You are ignoring the author of this comment. Click to temporarily show the comment.
I can’t like MK’s comment enough. The ACBL may not use Stop cards any more, but East is still required to pause for ‘10’ seconds. If he looked like he was thiking of bidding, good for him - you wouldn’t want him drumming his fingers and looking round the room, would you?
Oct. 11, 2018
You are ignoring the author of this comment. Click to temporarily show the comment.
“The Bridgemate software does not check that the card is in the hand of the opening leader.”

It can if you want it to; the feature has been used for at least a year on Bridgemates at Richmond Bridge Club, the English Bridge Union’s largest club. It’s not just about getting the correct lead spot (and improving the value of Nicholas’s statistics); results with mid-entered declarers are caught, and the overal results wil need to be changed less often.
Oct. 4, 2018
You are ignoring the author of this comment. Click to temporarily show the comment.
I watched an interesting board from Orlando on BBO (grand slam makes if the defence don't take their ace of clubs at trick one) and went to see what had happened at all the other tables. I noticed that the lead card shown was sometimes incorrect, almost certainly the correct suit, but a card not held by the hand on lead.
There is a feature on some scoring boxes that will check, at the time the result is entered, that the lead is valid. Obviously not being used in Orlando.
Sept. 27, 2018
You are ignoring the author of this comment. Click to temporarily show the comment.
Excellent! That’s another 7 hours of my life taken care of; those chores will have to wait. (And just look at all the smoking.)
Aug. 26, 2018
You are ignoring the author of this comment. Click to temporarily show the comment.
Michael: my partner studied his hand for about 10 seconds - yes … because my Stop card was still on the table. I agree it might have been more of a problem if I had taken away my Stop card after two seconds, at about the same time as LHO passed.

There was a little more to it than that. As LHO reached for his bidding box I indicted the Stop card. He smirked, shrugged and passed anyway. My leaving the Stop card on the table and my partner’s 10 second thought were an unrehearsed joint response to LHO’s behaviour. RHO, when told of the reason for my partner’s ‘hesitation’, said we were being pedantic. Was that enough of a Z-T insult for us to call the director?
Aug. 18, 2018
You are ignoring the author of this comment. Click to temporarily show the comment.
A very similar situation cropped up recently. I displayed the Stop card (still required in England) and opened a weak 2S. LHO passed almost immediately. My partner studied his cards studiously. I picked up the Stop card after about 7 or 8 seconds. My partner carried on thinking for a couple of seconds and passed. RHO, with a fair hand, passed, and was a bit upset when my partner put down a balanced 7 count. My partner said his bid was about 10 seconds after my bid, and so was in tempo. We offered to call the director.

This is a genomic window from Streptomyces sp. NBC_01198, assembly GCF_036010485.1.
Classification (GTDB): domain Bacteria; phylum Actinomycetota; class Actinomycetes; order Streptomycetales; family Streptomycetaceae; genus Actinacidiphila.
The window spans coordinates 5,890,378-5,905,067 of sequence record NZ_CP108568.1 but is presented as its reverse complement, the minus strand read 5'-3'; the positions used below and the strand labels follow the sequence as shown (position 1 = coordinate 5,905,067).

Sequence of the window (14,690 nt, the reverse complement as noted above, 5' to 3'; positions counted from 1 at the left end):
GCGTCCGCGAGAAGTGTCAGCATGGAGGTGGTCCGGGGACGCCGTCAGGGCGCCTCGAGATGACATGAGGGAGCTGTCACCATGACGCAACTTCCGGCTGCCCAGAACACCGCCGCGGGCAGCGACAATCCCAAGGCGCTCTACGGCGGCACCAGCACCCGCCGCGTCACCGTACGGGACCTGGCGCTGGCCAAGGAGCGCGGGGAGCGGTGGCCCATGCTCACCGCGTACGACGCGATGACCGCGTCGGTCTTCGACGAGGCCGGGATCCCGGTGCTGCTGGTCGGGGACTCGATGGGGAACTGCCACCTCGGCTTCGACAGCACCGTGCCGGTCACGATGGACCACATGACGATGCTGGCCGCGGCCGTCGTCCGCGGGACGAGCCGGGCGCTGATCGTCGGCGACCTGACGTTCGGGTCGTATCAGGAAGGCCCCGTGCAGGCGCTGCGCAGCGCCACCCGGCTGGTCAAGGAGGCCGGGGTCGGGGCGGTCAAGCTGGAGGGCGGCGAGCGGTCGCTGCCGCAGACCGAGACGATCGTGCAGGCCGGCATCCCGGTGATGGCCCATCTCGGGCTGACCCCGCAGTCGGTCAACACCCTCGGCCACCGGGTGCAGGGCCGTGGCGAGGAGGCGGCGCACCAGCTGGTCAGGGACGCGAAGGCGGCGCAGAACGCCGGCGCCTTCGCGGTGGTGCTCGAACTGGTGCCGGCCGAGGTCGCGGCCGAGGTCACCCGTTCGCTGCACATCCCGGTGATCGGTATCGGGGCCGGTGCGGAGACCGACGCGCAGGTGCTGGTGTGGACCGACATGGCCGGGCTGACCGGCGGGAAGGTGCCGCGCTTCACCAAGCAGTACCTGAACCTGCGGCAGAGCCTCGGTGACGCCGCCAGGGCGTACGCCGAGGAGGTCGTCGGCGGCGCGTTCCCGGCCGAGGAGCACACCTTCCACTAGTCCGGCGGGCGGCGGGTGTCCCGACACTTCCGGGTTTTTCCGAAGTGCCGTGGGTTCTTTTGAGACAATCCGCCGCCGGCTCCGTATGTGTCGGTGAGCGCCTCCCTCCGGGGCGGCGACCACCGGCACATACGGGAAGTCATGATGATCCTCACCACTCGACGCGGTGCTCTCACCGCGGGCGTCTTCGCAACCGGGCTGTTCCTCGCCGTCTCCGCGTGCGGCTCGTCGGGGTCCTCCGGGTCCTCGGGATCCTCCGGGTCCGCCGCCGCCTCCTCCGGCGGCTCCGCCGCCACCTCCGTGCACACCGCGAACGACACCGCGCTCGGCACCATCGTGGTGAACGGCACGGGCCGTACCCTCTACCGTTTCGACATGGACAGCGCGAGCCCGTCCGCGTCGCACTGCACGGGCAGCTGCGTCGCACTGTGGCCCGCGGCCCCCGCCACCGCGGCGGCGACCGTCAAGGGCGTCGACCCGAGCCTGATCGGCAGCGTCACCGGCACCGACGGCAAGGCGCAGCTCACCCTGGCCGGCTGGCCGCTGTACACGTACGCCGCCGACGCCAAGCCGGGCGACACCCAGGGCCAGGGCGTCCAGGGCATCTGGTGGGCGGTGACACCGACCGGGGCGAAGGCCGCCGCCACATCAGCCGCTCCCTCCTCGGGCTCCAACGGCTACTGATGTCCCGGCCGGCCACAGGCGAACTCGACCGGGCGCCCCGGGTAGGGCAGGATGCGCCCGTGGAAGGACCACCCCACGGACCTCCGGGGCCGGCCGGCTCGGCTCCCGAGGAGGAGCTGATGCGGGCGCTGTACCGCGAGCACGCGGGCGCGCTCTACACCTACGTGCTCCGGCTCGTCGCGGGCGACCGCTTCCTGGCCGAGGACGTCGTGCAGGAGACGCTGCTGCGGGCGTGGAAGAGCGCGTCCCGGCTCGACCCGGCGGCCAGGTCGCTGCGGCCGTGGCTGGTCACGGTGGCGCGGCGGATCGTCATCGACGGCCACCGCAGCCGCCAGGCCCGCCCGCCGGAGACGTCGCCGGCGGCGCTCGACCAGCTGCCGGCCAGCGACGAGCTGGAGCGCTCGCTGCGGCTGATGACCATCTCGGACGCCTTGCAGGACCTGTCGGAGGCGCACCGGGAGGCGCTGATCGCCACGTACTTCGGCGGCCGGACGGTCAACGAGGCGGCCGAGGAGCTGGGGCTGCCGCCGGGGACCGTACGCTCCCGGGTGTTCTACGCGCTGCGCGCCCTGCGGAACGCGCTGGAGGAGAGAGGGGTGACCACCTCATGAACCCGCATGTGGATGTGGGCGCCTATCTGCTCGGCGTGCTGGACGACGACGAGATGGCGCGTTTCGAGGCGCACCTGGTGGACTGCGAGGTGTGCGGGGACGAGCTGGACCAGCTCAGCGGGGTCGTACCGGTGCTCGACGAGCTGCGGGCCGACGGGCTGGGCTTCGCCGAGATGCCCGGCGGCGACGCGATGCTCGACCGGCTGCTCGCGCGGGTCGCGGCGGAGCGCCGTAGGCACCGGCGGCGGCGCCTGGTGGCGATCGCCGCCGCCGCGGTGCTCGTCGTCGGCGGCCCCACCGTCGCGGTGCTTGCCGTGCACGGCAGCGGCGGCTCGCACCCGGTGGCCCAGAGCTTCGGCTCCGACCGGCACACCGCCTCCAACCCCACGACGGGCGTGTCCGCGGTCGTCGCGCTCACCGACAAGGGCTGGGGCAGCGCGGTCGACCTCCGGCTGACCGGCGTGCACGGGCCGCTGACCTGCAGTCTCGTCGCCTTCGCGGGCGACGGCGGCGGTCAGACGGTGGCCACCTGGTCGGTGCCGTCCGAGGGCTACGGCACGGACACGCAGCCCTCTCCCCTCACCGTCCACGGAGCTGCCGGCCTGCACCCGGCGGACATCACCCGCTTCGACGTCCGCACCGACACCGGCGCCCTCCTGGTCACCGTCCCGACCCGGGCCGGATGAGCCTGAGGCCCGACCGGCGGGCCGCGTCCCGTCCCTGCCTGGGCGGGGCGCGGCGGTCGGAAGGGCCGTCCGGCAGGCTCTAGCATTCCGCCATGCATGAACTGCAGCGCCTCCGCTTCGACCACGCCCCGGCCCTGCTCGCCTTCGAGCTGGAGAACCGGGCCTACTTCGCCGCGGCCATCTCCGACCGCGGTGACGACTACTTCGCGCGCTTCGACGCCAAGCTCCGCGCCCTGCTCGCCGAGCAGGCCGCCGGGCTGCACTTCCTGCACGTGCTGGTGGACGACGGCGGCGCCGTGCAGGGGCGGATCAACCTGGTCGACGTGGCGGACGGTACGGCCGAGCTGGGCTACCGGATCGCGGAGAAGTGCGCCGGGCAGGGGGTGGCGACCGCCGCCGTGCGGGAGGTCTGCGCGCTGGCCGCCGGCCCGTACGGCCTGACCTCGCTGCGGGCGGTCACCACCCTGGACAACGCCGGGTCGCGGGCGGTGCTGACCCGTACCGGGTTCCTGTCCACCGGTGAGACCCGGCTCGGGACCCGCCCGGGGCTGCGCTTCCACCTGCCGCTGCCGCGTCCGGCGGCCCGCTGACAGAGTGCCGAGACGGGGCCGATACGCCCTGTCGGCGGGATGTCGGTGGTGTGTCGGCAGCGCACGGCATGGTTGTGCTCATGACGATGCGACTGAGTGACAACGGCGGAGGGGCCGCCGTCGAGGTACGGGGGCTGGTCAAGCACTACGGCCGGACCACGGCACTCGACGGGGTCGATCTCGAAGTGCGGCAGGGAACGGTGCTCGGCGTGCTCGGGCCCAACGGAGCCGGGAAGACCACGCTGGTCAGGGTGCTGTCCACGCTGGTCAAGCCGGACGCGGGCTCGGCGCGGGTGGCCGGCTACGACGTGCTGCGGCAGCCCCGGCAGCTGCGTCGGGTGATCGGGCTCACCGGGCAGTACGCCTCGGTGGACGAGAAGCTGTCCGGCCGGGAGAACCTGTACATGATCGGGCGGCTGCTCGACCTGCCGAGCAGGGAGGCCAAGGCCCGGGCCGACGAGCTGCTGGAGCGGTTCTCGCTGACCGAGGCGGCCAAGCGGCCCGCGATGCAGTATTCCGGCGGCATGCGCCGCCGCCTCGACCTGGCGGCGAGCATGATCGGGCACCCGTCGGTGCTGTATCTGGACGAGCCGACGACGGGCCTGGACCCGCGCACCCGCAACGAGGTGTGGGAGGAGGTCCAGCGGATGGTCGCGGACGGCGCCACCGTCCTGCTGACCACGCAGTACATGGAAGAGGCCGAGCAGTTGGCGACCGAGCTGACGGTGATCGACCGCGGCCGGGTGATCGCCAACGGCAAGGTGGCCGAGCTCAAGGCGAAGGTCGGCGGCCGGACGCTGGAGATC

My partner says that the next time it happens to him, he will play HIS Stop card and say ‘Stopping’ before having his mandated in-tempo think.
Aug. 14, 2018
You are ignoring the author of this comment. Click to temporarily show the comment.
The way I teach it, diamonds are linked to a good suit; you would only wear your diamonds with a good suit. ©️ My female students have no problem understanding this.
May 25, 2018
You are ignoring the author of this comment. Click to temporarily show the comment.
It has been standard practice in England for at least 10 years (I reckon) and works very well. People took to it pretty quickly and now it's automatic. There were few, if any, grumbles when it was launched, because it's such a sensible idea. I really miss it when I play in the States.
April 4, 2018
You are ignoring the author of this comment. Click to temporarily show the comment.
This is information from the EBU website:

Four teams entered the trials; the winning team would qualify for the England team for the European Championships; the third pair would be selected.

Each team played 24 boards against the other three teams, in a round robin, and this format was repeated three times. So, nine 24 board matches in total, VPed separately.

Team A played a substitute for the first round robin. At the end of the first round robin A was leading with 49.65 VPs, B was on 44.51 (C on 22.04, D on 3.8).

The four teams then played the other two round robins with the players who were originally entered. The scores for the second and third round robins combined were: A: 71.96, B: 72.21 (C: 38.68, D: 57.15).

The totals for the whole event were: A: 121.61, B: 116.72 (C: 60.72, D: 60.95).

Team A (including the three matches where they had a substitute) won ‘the trials’ if all three round robins are counted. Team B won the two-thirds of the trials where the entered teams played.

The Cross-IMP tables have the leading pairs in the order B1, A1, A2 (the threesome), B2. (The substitute topped the Cross-IMP table!)

The web-site says (as of 14:30) that Team B have been declared winners of the trials and a third pair will be invited in due course.

Those are the facts according to the website. What it doesn’t say, and I don’t know, is if the selection process that would be used, following the acceptance of the substitute for part of the event, was explained to the players at any time before the end of the trials.
March 8, 2018
You are ignoring the author of this comment. Click to temporarily show the comment.
Thanks to all who replied - on BridgeWinners and directly to me.
Feb. 26, 2018
You are ignoring the author of this comment. Click to temporarily show the comment.
I have played in England for over 40 years and never sorted my hand. I only started shuffling it when it became a law/rule.

There was an excellent (tongue in cheek) Bols tip which was “Shuffle your cards”. If you have a spade fit and are thinking of bidding 6S, have a look at the first three cards played at the other table. The example given was something like: if they were DA, SQ, DK, you know the spade finesse lost at trick 2. But if they were DA, SQ, SJ, you know the finesse succeeded.
Dec. 16, 2017
1 2
.

Bottom Home Top